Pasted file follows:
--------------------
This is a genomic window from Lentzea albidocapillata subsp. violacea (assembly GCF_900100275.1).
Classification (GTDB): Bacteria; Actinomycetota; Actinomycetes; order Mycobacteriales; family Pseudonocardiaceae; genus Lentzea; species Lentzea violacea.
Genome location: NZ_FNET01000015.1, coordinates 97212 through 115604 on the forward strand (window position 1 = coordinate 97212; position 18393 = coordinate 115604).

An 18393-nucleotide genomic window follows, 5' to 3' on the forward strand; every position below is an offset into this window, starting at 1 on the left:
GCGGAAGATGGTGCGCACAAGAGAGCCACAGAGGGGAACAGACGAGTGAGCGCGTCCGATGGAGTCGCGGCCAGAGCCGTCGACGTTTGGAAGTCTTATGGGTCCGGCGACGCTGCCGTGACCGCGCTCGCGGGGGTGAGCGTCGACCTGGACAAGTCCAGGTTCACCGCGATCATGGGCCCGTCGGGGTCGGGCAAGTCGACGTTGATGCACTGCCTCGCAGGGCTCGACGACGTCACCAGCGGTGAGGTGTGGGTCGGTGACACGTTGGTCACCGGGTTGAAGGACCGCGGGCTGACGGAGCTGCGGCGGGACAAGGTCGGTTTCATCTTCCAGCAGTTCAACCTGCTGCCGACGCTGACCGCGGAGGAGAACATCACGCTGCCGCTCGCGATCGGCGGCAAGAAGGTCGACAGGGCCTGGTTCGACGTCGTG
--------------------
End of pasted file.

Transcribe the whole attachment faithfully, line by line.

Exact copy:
This is a genomic window from Lentzea albidocapillata subsp. violacea (assembly GCF_900100275.1).
Classification (GTDB): Bacteria; Actinomycetota; Actinomycetes; order Mycobacteriales; family Pseudonocardiaceae; genus Lentzea; species Lentzea violacea.
Genome location: NZ_FNET01000015.1, coordinates 97212 through 115604 on the forward strand (window position 1 = coordinate 97212; position 18393 = coordinate 115604).

An 18393-nucleotide genomic window follows, 5' to 3' on the forward strand; every position below is an offset into this window, starting at 1 on the left:
GCGGAAGATGGTGCGCACAAGAGAGCCACAGAGGGGAACAGACGAGTGAGCGCGTCCGATGGAGTCGCGGCCAGAGCCGTCGACGTTTGGAAGTCTTATGGGTCCGGCGACGCTGCCGTGACCGCGCTCGCGGGGGTGAGCGTCGACCTGGACAAGTCCAGGTTCACCGCGATCATGGGCCCGTCGGGGTCGGGCAAGTCGACGTTGATGCACTGCCTCGCAGGGCTCGACGACGTCACCAGCGGTGAGGTGTGGGTCGGTGACACGTTGGTCACCGGGTTGAAGGACCGCGGGCTGACGGAGCTGCGGCGGGACAAGGTCGGTTTCATCTTCCAGCAGTTCAACCTGCTGCCGACGCTGACCGCGGAGGAGAACATCACGCTGCCGCTCGCGATCGGCGGCAAGAAGGTCGACAGGGCCTGGTTCGACGTCGTG